When he arrived at the Hattiesburg debris field, he stopped to offer aid, which is normal for storm chasers.

“I spent seven years in the military with a medevac unit,” he said. “I told the responders I was experienced, but they said they had things under control.

“What you can’t see in the video is that two ambulances and a fire truck were riding right beside me, waiting for the storm to clear the area on Hardy Street. They were right there within 45 seconds of the storm hitting.”

Sibley and four others form the LiveStormsNow network. “Brett is sort of our incognito leader and his wife Rachel helps with the marketing and gets our videos to the networks.

“I started this in 2001 as a hobby, and I’ve just been doing this so long I’ve just got a knack for it.” He is currently using the GI Bill to pursue a meteorology degree at the University of South Alabama.

“I work at other jobs, and I use what I make chasing to break even, and I don’t have a lot of sophisticated equipment. All I have in my truck is a used laptop and my cameras.”

He also freelances videos in other area, such as sports and news and special events.

“We upload the film, then Rachel offers it to the networks and they look at it,” he said. “We put low resolution version out on YouTube for the general public. So if you see the pixilated low-resolution version on television, then you know they ripped it off.”

He would not disclose amounts, but said the prices vary per event. “A large weather event will pay more than a hailstorm,” he said.

So do the images ever mentally resonate with him after a day of chasing?

“I try not to think about it,” he said. “That’s when it can get to you. I saw the Hattiesburg video, only to make sure it uploaded properly, but I haven’t really watched it. And I don’t read the comments online, because a lot of people don’t like what I’m doing.”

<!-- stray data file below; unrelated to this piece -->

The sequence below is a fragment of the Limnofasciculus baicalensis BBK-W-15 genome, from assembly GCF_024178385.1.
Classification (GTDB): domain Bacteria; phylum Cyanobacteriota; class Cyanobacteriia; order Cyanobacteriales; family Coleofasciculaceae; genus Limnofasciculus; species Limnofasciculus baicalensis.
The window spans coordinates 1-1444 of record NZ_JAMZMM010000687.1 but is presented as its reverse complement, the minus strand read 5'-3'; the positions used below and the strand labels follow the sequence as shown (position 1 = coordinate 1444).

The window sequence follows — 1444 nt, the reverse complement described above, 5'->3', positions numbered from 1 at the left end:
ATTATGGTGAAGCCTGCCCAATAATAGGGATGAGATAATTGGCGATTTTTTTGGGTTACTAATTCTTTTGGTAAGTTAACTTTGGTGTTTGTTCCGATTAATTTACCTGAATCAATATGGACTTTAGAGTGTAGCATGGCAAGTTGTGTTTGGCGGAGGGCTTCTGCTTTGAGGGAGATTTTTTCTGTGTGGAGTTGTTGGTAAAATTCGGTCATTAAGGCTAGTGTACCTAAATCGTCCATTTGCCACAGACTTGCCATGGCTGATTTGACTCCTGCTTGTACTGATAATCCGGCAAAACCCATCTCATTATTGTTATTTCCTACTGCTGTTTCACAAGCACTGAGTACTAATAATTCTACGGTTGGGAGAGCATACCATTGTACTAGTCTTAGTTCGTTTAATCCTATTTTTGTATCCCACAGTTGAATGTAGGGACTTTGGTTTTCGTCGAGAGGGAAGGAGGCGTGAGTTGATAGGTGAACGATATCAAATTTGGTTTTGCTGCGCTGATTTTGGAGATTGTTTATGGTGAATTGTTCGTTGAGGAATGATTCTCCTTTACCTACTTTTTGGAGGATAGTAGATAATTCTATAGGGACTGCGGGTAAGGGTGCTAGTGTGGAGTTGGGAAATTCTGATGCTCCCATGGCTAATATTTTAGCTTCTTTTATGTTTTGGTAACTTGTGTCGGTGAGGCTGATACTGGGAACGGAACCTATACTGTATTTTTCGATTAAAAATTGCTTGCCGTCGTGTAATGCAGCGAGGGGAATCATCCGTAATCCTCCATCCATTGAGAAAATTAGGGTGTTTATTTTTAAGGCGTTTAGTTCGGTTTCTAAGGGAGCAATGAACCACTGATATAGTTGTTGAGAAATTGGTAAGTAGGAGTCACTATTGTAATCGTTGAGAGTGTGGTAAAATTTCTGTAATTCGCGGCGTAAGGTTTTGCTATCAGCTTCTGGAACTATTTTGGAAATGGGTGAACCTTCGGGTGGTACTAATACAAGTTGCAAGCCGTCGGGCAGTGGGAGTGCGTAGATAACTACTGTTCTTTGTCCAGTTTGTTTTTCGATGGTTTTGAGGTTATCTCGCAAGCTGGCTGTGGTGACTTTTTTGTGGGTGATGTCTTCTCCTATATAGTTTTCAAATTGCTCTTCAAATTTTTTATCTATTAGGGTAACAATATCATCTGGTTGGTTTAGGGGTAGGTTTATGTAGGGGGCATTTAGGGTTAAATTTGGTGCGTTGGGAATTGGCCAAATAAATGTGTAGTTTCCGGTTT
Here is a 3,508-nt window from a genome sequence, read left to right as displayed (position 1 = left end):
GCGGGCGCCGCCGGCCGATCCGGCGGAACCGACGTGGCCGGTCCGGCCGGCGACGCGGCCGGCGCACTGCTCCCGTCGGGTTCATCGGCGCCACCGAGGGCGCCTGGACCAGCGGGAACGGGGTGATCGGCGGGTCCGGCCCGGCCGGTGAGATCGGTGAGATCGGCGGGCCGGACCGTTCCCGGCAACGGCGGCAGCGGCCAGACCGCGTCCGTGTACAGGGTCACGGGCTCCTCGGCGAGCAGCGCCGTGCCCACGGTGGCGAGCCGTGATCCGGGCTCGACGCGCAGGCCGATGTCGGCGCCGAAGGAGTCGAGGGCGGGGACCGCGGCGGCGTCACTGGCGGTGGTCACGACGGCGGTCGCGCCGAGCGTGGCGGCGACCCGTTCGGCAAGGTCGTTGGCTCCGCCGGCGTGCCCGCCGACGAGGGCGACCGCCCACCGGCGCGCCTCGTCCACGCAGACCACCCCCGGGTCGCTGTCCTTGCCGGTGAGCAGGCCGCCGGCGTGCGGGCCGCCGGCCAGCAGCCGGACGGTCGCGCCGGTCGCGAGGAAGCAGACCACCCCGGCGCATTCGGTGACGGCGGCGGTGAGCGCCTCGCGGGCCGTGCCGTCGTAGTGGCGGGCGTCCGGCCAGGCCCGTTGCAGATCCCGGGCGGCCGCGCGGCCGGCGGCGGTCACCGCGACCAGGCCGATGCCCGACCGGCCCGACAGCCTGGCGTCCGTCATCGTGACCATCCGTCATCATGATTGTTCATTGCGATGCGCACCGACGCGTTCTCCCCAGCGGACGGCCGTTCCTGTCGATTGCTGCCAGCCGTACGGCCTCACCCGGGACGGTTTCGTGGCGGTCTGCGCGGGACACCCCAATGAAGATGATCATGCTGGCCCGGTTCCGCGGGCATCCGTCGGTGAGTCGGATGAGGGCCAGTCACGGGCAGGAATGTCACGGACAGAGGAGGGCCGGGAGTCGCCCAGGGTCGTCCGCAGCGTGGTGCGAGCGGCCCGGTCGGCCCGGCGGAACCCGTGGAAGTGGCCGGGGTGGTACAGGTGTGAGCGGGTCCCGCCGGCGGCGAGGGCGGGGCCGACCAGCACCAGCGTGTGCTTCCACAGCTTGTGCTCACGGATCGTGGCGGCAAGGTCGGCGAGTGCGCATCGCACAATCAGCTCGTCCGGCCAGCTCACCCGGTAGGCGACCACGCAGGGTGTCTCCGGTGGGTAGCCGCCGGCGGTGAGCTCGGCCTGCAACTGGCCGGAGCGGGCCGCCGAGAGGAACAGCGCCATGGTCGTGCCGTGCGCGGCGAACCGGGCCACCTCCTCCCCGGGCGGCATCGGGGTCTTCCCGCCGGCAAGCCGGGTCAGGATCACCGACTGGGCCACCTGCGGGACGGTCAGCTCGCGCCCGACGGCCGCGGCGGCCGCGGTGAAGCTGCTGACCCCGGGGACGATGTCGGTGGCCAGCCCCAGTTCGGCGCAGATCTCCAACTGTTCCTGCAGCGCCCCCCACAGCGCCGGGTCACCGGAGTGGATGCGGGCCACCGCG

Sibley calls the Hattiesburg tornado one of his top three chase outings, alongside the 2009 Murfreesboro, Tenn., tornado in 2009 and the 2007 twister in Enterprise, Ala.

“Enterprise was not that impressive at a distance, but when it hit that high school it was pretty bad,” Sibley said of the tornado that killed eight students at Enterprise High School.

Two people died in the EF4 Murfreesboro tornado, but it was by far the closest encounter Sibley has had.

“We were stopped on the interstate, when all of a sudden the tractor trailer next to us disappeared,” said Sibley. “We said ‘oops, here’s the tornado.’ ” The truck was actually blocked from view by the heavy rain and edge of the tornado. “The edge of the tornado was about 15 feet from our vehicle.”

But what about the impressive outbreak of April 27, 2011?

“I was in Baghdad, deployed for a year,” he said. “I was up at 4 a.m. watching the CNN feed and saying ‘Wow, look at that one.’ I was kicking myself for missing that one, but my commanding officer reminded me that I was doing something much more important.”